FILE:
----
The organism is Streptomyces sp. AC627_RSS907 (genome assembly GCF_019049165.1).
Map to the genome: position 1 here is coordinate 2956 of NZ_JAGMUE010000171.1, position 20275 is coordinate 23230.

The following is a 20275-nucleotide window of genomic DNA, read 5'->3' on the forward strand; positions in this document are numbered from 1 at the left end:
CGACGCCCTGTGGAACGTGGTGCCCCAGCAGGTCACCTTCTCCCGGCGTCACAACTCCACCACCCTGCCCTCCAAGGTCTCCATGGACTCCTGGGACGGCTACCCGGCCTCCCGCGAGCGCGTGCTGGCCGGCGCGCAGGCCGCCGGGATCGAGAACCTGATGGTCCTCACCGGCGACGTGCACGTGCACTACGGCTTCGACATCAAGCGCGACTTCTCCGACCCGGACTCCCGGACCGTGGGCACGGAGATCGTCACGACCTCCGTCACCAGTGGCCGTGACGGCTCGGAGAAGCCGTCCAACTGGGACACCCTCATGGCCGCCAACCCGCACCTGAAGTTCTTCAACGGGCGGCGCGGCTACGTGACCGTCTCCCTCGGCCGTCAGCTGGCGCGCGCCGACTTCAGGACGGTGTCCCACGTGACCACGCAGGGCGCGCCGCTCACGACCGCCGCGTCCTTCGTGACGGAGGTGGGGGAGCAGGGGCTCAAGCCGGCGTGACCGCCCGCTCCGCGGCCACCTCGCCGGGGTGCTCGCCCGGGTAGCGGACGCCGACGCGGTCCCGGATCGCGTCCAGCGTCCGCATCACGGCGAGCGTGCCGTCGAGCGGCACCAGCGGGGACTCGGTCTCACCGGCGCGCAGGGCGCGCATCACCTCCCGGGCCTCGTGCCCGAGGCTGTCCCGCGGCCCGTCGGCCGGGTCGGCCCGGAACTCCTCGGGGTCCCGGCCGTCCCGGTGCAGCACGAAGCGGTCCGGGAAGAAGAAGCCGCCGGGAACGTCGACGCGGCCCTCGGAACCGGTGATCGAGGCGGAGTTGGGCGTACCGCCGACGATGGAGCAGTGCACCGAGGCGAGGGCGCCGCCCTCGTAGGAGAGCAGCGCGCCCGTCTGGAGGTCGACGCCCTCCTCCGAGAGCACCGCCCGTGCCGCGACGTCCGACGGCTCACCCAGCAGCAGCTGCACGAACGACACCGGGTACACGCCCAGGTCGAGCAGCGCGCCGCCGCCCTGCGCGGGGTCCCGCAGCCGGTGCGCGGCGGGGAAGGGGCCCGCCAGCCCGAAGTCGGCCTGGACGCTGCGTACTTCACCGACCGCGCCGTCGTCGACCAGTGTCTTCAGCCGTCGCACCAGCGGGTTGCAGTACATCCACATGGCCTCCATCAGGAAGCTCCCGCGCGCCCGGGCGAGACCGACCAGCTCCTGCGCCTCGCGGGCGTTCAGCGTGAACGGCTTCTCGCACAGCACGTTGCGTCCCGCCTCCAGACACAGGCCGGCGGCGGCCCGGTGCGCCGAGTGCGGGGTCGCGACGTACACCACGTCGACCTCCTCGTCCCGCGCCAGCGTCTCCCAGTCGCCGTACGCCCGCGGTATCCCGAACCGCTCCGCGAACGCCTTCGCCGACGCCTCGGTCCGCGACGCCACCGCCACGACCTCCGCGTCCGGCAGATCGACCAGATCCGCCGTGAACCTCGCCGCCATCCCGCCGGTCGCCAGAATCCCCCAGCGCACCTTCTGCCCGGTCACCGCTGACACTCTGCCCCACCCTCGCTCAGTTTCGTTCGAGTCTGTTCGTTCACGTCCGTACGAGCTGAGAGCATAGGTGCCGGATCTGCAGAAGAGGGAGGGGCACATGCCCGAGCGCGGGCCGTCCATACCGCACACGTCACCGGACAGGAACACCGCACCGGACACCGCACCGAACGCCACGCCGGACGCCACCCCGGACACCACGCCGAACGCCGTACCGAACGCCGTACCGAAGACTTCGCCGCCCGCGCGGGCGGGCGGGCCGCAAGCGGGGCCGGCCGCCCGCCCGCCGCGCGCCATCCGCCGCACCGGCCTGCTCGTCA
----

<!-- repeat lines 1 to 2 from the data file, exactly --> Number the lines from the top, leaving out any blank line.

The organism is Streptomyces sp. AC627_RSS907 (genome assembly GCF_019049165.1).
Map to the genome: position 1 here is coordinate 2956 of NZ_JAGMUE010000171.1, position 20275 is coordinate 23230.